Bob: And do the boards in Pinterest and how it actually works as an app, whether you’re mobile or desktop, is that obviously an advantage as far as displaying your images versus Instagram?
Allie: Pinterest does have an app, but I would say people use Instagram a lot more often because just about everyone has Instagram on their phone, and maybe they go on there daily to check, versus Pinterest, you’re probably not checking it as often as Instagram, and most people are going on their computers.
Bob: Right. Now, if we flip it over to Instagram, what are some of the top tips you can give a retailer as far as using Instagram, because obviously, as you said, there’s huge differences. So, if somebody’s thinking, oh, yeah, just putting images on there, and it’s hard for them to share, or they have to be on Instagram, what do you do to get them excited about Instagram?
What are some tips or insights for online retailers using Instagram?
Allie: Instagram is all about photos. Having beautiful photos is really important, so when you’re thinking about Instagram, you should really be working on your photography, whether that’s hiring a professional, getting a professional DSLR camera so your photos are more crisp, or just kind of working on your photography skills, taking that extra time, versus just posting something really thinking about lighting and composition when you’re taking photos is important.
Bob: So, it seems like, because you’re basically competing with thousands, I don’t want to say millions, of other images, and people are going to be flipping through those quickly, you want something that actually catches their eyes. When you’re an online store, or you’re selling a product, how can they do it without it just looking like hey, I’m just advertising my products. Here I am just shooting out pictures of my products. Is there any way they can effectively get people more interested in it without it just looking like mass advertising?
How can online store owners share their images without it just looking like mass advertising?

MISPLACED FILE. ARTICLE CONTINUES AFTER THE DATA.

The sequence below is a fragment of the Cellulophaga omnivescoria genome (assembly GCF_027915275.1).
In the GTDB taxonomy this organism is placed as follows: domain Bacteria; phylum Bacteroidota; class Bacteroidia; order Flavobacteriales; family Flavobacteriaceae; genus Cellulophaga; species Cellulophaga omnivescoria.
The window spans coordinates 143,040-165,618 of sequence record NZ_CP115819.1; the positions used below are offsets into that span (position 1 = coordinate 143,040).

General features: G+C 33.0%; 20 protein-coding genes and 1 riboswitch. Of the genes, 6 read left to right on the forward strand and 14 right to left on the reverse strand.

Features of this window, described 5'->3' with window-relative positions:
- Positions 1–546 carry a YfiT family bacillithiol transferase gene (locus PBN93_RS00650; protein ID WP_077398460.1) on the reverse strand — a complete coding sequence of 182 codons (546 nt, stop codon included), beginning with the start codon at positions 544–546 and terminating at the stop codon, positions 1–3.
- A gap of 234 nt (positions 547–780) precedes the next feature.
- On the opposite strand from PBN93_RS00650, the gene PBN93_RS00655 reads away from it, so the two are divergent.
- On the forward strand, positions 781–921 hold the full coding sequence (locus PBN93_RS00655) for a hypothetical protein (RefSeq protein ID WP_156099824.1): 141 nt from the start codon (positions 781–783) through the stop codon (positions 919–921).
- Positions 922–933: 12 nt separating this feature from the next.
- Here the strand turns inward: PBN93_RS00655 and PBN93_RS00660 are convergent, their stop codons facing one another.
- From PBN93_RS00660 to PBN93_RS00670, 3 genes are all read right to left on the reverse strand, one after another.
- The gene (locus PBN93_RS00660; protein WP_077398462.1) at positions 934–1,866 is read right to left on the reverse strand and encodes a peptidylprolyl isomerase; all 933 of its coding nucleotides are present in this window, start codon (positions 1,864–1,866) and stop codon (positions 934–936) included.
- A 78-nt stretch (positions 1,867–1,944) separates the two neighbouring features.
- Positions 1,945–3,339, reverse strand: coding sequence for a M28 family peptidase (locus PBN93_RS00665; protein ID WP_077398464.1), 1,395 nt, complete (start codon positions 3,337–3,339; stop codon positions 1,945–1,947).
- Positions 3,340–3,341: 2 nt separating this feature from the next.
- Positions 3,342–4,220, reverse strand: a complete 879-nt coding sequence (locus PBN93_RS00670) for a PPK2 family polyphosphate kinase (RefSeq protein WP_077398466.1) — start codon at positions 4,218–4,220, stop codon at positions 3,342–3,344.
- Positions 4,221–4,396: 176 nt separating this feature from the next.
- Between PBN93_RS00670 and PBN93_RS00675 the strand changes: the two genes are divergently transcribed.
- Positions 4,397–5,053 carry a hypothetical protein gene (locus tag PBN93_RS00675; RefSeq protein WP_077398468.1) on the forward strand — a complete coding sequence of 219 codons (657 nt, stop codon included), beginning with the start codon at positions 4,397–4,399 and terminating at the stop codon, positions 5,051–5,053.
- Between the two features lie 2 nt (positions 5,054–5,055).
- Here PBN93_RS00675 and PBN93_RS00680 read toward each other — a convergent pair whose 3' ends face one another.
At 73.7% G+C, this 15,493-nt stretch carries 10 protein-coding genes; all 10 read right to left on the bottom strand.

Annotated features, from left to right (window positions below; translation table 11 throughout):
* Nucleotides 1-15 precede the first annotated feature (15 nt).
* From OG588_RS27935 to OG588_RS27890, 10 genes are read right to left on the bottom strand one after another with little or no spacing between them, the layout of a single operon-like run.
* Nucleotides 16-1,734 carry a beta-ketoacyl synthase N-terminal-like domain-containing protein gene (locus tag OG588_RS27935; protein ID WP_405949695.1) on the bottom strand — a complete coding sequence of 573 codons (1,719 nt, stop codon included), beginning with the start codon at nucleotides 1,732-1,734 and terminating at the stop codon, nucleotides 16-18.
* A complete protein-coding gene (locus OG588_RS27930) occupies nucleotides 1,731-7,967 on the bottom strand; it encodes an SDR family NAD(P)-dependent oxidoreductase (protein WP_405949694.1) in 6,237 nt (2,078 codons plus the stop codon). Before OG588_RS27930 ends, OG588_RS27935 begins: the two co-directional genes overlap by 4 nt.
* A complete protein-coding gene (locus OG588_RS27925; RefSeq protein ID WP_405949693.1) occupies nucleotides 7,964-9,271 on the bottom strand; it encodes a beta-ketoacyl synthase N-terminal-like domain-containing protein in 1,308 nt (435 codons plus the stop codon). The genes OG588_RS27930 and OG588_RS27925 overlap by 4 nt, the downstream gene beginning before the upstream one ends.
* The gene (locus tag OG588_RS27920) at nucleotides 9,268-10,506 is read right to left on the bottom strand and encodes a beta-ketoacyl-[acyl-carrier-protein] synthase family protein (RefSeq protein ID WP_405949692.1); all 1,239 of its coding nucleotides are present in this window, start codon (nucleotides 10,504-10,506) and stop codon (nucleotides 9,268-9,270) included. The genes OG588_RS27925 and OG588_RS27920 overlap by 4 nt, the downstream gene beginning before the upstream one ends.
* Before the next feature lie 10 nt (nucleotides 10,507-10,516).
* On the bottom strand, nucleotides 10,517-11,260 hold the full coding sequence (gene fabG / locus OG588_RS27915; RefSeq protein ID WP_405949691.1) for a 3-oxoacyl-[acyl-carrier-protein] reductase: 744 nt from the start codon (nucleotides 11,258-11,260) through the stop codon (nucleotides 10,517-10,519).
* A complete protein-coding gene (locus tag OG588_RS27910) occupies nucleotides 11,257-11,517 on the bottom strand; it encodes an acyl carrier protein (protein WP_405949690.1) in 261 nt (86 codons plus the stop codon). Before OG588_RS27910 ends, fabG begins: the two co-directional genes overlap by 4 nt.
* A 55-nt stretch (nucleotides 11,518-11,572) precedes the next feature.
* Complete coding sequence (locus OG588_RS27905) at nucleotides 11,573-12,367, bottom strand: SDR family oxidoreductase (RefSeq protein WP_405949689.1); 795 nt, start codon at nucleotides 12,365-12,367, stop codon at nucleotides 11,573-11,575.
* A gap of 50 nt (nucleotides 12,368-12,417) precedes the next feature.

Allie: With Instagram, you can use user-generated content, so that goes with the whole influence or marketing trends. You can source content from influencers; you can use a branded hashtag and encourage people to post photos using your product and then share those. Your customers are better at selling your products for you. It’s better at building trust, and I would say also don’t just post photos of your product all day. I like to follow the 80-20 rule on really any platform that I’m using. So, you want to be selling 20% of the time, and then 80% of the time you want to be providing your audience with some type of value, whether that’s user-generated content, or on Pinterest it would be re-pinning other things, re-pinning useful tips or whatever.
Bob: I’m kind of gonna throw you—I hope I don’t throw you for a loop here— but let’s say I am an online seller of leather wallets, and I’m going to get on one of these platforms. I’m all gung-ho, and I’ve listened to Allie scold me about the 80-20. Okay, I’m going to put 20% pictures up of my wallets. What would you recommend to them for that other 80% with that particular product, just as an example?
How might a seller of, say, wallets use the 80% (offer value) part of the marketing rule?
Allie: On Pinterest there’s a few different reasons that people are going there, the main ones being they’re looking for an answer to something, like a how-to, how to build something, how to plan something, and also planning, so how to plan a wedding, any type of event. That’s one of the main categories of Pinterest. So, I would create a board that has something to do with a how-to, or planning how to pack for a vacation, and then you would pin photos of your wallet, but then you would also pin a ton of other stuff that you might put in your suitcase or bag. Something like that.
Bob: So on Pinterest, that link is just as critical as the actual image because when they click through, you don’t want them just landing by this product, you want maybe an article that relates to something that would help. And people are not necessarily going to Pinterest to just scan a bunch of photos and say, “Ooh, this is cool looking, ooh, this is cool.” They’re actually looking for images that will inspire them to click through, hoping that they’re going to be shown how to do something, is that it?
Allie: Yeah, they’re looking for something helpful, for sure. So, you want to really facilitate that somehow by including your products on some type of board that has to do with planning an event, or some type of how-to.
Bob: Good. We’ve talked about how they can do things now. You’ve probably have seen tons of retailers out there, and you’ve worked with retailers. Let’s start with Pinstagram … Pinstagram, see? I just did a new one Okay. It’s been a long day. Okay, so let’s start with Pinterest. What do you think is one of the biggest mistake retailers do make when using Pinterest?
What is the biggest mistake online retailers make when using Pinterest?
Allie: When using Pinterest, along the same lines, I think the biggest mistake is assuming that people will care about your brand or follow you just because you have a great product. People go on social media because they’re selfish, because they’re trying to fulfill some type of need. So, if you’re not providing value, if you’re not providing something educational or helpful, or even piquing their curiosity, they’re not really going to care if you just post photos of your product and nothing else. So, I think that’s the number one mistake, really, on either platform.